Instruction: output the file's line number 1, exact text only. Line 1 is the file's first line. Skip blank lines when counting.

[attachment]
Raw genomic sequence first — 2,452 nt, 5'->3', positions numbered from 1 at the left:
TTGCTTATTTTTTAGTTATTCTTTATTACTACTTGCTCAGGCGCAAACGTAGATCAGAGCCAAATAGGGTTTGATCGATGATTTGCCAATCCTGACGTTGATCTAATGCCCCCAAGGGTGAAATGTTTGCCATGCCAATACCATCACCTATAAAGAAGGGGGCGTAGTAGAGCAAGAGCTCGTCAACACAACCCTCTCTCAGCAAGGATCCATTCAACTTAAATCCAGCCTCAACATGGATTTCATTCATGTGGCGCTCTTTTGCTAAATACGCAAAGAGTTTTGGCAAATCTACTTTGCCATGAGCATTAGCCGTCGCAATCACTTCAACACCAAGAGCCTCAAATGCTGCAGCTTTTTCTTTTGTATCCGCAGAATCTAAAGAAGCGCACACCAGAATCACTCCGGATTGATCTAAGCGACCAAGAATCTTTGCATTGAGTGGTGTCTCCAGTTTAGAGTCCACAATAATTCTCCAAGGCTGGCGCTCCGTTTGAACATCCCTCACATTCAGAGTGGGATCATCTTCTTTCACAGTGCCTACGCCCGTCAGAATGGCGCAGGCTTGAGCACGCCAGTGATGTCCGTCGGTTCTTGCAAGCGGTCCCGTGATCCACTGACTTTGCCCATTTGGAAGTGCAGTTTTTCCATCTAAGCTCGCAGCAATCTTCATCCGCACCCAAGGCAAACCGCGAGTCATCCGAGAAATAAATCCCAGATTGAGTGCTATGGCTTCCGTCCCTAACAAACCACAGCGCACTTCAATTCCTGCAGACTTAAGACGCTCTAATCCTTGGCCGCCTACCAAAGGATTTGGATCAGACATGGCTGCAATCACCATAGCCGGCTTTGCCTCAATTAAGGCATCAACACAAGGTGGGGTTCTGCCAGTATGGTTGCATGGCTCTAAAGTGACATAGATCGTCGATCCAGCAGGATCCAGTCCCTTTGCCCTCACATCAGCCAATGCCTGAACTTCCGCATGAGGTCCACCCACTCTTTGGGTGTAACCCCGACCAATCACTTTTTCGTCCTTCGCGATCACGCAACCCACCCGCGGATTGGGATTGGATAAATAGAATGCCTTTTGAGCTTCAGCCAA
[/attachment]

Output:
Raw genomic sequence first — 2,452 nt, 5'->3', positions numbered from 1 at the left: